The Czech Republic in figures

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In this week's edition of Talking Point Pavla Horakova looks at the final results of the national census carried out in 2001. If you'd like to learn more about the Czech Republic in figures, now is your chance.

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The final results are out. Last week, the Czech Statistics Office released a huge amount of figures which all tell something about Czechs and how they have changed during the past decade. The last census took place in 1991, before the split of Czechoslovakia, so last year's survey was the first in the Czech Republic's 10-year history.

The census was concluded on the 1st of March last year and it took more than a year to process all the data. On the 1st of March 2001 the Czech Republic had 10,230,000 inhabitants. The population decreased by more than 72,000 since the last census in 1991 despite the fact that around 124,000 foreigners living permanently in the country were registered in the 2001 census.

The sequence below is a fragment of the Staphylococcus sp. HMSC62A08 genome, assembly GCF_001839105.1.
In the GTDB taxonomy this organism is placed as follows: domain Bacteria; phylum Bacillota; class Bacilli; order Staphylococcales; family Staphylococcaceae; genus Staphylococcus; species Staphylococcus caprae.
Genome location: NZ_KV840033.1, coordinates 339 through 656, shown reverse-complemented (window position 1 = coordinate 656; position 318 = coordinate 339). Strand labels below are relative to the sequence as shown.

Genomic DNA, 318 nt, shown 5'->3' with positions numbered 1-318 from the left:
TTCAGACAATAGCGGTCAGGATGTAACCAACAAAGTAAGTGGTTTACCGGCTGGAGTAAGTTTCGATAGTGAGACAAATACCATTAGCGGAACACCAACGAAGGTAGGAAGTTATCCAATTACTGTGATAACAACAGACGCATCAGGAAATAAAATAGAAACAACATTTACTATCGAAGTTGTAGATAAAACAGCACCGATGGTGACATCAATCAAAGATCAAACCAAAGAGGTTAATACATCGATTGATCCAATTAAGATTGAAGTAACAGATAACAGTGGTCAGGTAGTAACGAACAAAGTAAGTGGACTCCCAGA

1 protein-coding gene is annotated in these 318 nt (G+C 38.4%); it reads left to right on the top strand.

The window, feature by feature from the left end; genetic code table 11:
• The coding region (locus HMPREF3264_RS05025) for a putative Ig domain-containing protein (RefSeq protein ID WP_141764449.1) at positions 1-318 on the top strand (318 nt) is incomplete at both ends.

9,250,000 people declared Czech nationality, 380,000 said they were Moravian and about 11,000 said they were Silesian. Almost 200,000 Czech citizens claimed Slovak nationality. There were 52,000 of ethnic Polish origin and almost 40,000 people described themselves as German.

Marie Bohata is the President of the Czech Statistics Office.

"The largest minorities are Slovaks - 20 percent, followed by Ukrainians, Poles and the Vietnamese."

She was referring there to another group in the census - foreigners living permanently in the Czech Republic, but without taking Czech citizenship. An overwhelming majority of them came to this country in the last decade. Without them the decrease in population would have been even more dramatic.